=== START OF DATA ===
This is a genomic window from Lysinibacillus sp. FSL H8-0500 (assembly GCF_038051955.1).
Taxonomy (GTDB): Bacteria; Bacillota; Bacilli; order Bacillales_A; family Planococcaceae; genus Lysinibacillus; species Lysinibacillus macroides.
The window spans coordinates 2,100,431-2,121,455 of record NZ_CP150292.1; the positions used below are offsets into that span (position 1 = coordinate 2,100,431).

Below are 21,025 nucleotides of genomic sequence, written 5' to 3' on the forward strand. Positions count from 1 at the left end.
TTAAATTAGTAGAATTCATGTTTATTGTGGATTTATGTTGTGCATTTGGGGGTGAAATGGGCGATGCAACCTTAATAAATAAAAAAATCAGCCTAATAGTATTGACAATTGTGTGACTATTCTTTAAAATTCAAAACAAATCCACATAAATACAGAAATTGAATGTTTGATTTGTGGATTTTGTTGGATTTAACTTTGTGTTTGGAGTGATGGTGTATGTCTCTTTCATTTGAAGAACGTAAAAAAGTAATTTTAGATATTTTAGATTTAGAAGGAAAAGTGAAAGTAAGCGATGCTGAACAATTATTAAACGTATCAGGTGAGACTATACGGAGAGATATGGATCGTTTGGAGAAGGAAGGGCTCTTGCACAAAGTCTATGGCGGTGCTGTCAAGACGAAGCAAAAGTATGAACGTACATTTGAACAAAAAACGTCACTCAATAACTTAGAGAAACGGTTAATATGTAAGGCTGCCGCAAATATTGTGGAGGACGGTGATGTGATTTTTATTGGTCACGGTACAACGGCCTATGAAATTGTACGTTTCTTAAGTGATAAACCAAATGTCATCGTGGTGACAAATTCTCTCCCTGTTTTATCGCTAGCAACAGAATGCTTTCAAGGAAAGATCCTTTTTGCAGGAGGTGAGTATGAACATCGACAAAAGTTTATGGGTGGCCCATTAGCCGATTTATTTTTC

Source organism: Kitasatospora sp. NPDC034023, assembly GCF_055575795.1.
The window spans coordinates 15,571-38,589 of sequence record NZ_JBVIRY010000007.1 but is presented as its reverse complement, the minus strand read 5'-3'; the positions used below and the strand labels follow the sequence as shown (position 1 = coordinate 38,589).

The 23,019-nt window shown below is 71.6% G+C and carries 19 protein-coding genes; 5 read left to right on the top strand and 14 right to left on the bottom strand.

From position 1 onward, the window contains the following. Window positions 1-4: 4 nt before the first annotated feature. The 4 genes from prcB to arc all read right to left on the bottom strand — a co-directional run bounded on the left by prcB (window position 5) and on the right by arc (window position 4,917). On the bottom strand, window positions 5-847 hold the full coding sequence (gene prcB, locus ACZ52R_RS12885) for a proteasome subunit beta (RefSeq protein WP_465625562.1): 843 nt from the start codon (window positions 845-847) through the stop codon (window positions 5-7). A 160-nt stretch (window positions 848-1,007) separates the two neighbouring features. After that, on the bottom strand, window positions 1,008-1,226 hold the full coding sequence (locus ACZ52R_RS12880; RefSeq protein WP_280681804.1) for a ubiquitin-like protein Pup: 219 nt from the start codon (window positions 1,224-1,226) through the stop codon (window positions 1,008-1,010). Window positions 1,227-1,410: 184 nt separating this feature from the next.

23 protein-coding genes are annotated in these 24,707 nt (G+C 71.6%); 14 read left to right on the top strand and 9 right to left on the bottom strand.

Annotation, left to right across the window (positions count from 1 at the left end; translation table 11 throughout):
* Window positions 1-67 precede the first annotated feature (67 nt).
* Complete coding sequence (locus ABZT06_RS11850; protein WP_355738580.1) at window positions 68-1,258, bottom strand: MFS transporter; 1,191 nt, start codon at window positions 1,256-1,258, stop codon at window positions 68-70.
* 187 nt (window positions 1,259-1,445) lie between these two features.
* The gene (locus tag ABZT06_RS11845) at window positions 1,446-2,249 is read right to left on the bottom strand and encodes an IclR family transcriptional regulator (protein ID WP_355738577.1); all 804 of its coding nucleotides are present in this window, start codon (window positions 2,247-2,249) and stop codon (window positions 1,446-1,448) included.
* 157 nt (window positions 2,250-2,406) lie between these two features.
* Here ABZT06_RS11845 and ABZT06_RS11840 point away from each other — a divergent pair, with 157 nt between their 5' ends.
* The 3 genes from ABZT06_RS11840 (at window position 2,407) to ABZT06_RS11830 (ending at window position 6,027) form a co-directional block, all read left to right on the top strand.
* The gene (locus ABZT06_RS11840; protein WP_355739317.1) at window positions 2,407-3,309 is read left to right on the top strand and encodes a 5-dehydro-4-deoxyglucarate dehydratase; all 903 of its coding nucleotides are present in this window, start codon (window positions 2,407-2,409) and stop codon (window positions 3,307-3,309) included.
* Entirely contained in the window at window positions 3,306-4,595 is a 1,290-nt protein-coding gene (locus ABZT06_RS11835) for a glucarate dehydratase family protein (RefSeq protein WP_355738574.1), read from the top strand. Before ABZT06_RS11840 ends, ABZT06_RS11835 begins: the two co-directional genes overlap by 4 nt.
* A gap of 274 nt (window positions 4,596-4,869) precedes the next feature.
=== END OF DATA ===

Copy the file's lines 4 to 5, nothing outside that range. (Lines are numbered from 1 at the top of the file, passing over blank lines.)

Below are 21,025 nucleotides of genomic sequence, written 5' to 3' on the forward strand. Positions count from 1 at the left end.
TTAAATTAGTAGAATTCATGTTTATTGTGGATTTATGTTGTGCATTTGGGGGTGAAATGGGCGATGCAACCTTAATAAATAAAAAAATCAGCCTAATAGTATTGACAATTGTGTGACTATTCTTTAAAATTCAAAACAAATCCACATAAATACAGAAATTGAATGTTTGATTTGTGGATTTTGTTGGATTTAACTTTGTGTTTGGAGTGATGGTGTATGTCTCTTTCATTTGAAGAACGTAAAAAAGTAATTTTAGATATTTTAGATTTAGAAGGAAAAGTGAAAGTAAGCGATGCTGAACAATTATTAAACGTATCAGGTGAGACTATACGGAGAGATATGGATCGTTTGGAGAAGGAAGGGCTCTTGCACAAAGTCTATGGCGGTGCTGTCAAGACGAAGCAAAAGTATGAACGTACATTTGAACAAAAAACGTCACTCAATAACTTAGAGAAACGGTTAATATGTAAGGCTGCCGCAAATATTGTGGAGGACGGTGATGTGATTTTTATTGGTCACGGTACAACGGCCTATGAAATTGTACGTTTCTTAAGTGATAAACCAAATGTCATCGTGGTGACAAATTCTCTCCCTGTTTTATCGCTAGCAACAGAATGCTTTCAAGGAAAGATCCTTTTTGCAGGAGGTGAGTATGAACATCGACAAAAGTTTATGGGTGGCCCATTAGCCGATTTATTTTTC